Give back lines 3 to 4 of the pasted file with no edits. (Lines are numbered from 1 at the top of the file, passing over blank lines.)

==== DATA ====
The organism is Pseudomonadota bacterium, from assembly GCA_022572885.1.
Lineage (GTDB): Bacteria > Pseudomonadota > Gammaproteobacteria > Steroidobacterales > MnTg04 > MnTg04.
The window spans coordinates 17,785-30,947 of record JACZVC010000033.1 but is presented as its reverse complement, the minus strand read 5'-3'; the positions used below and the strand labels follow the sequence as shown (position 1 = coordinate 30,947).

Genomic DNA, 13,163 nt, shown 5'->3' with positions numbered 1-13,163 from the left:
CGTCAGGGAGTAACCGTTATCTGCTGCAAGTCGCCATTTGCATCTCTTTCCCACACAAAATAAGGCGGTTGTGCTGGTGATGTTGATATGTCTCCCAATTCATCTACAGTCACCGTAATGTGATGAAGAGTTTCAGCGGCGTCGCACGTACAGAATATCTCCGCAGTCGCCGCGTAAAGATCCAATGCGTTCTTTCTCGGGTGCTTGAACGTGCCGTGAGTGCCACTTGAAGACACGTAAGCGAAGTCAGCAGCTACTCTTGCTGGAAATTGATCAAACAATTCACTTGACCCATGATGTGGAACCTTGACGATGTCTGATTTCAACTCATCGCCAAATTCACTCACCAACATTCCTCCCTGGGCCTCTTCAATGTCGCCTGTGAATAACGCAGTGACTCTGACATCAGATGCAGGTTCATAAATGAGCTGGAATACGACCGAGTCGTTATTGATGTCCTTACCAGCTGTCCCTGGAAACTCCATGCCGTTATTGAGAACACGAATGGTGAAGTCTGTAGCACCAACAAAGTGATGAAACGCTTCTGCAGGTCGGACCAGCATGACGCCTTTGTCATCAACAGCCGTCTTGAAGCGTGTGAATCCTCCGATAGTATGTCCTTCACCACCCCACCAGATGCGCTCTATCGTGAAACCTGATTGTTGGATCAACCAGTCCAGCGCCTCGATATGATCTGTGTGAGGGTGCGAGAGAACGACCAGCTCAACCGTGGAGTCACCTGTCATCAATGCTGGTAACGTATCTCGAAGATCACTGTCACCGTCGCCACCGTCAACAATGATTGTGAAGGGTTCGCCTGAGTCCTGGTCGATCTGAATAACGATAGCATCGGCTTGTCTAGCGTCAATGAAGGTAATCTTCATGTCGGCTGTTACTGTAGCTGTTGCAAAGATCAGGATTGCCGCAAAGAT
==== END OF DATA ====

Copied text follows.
The window spans coordinates 17,785-30,947 of record JACZVC010000033.1 but is presented as its reverse complement, the minus strand read 5'-3'; the positions used below and the strand labels follow the sequence as shown (position 1 = coordinate 30,947).

Genomic DNA, 13,163 nt, shown 5'->3' with positions numbered 1-13,163 from the left: